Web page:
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The Pros and Cons of “Holding Out”
“Five-year-old boys with summer birthdays are rarely ready for kindergarten – they should spend another year at home or in nursery school.”
You often hear that statement. But the suggestion is unsubstantiated by research, according to UW-Madison Education Professor Elizabeth Graue and Lehigh University’s James DiPerna.
Their recent study challenges conventional wisdom about the value of redshirting and early retention. In fact, some children who are “held out” miss receiving needed attention in areas of learning disabilities, cognitive disabilities, and emotional disabilities. Until we know more, Graue says, redshirting and early retention should not be widely promoted or endorsed.
Graue and DiPerna collected data from a representative stratified random sample of the 367 Wisconsin school districts with elementary schools. The stratification characteristic was socioeconomic status represented by the proportion of students eligible for the federal free and reduced lunch program. Graue and DiPerna examined the school records of more than 8,500 Wisconsin students in 47 districts to depict patterns of school entry, promotion, subsequent special services, and student achievement.
Holding children out, also called academic redshirting, is a popular idea. The name comes from the term used in athletics. High school and college athletes are redshirted when their participation in sports is delayed to make them more competitive by providing an additional year of growth and maturation. Kindergartners are redshirted when parents delay entry because of concerns about readiness for school. Approximately 7% of kindergartners in the Wisconsin sample were redshirted and 3% retained K-3 in 1995.
The majority of redshirts are boys with summer birthdays (in states with fall kindergarten cutoffs). Retainees (students who are asked to repeat a grade) follow this pattern with the addition that children of color and of poverty are overrepresented. These proportions and patterns hold true in nationally representative samples.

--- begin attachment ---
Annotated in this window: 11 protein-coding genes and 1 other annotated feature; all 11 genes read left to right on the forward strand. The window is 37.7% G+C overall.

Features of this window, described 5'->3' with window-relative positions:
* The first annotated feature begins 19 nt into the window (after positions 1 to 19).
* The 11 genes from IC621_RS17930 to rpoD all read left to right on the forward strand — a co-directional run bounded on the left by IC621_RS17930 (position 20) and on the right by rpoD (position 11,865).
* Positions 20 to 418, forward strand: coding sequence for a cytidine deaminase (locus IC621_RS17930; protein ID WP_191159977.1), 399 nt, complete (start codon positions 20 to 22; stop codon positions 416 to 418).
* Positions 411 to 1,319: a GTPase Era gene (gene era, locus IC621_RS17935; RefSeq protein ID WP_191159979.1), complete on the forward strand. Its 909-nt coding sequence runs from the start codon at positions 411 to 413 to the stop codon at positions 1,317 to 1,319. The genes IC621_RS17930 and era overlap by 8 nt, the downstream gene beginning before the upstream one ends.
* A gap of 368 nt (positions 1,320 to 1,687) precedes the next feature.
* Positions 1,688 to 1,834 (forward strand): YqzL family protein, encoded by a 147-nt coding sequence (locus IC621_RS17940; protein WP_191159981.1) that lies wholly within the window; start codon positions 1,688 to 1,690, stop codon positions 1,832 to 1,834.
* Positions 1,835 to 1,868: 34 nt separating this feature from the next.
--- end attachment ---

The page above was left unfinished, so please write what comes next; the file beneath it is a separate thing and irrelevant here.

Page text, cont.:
Graue and DiPerna found that students do not seem to benefit socially from being redshirted. Their self-concept and acceptance by peers are about the same, as are teacher ratings of behavior for oldest (redshirted) and youngest (not redshirted) children. In fact, retrospective and cross-sectional analyses show redshirts doing less well than their peers on measures of behavior problems, Graue says. Although it is not argued that redshirting has caused increased rates of social and emotional difficulty, it does not appear to solve social or emotional problems.
Graying of kindergarten
Because academic redshirting occurs before formal schooling begins it is not subject to the stigma attached to retention or transitional grades. But the practice has resulted in a "graying of the kindergarten." Students in kindergarten classes are increasingly likely to be six years old, bringing with them the skills and expectations that another year of life experience provides. Once redshirted children arrive at school, parents often request a more advanced curriculum for their redshirted 6-year-old kindergartners.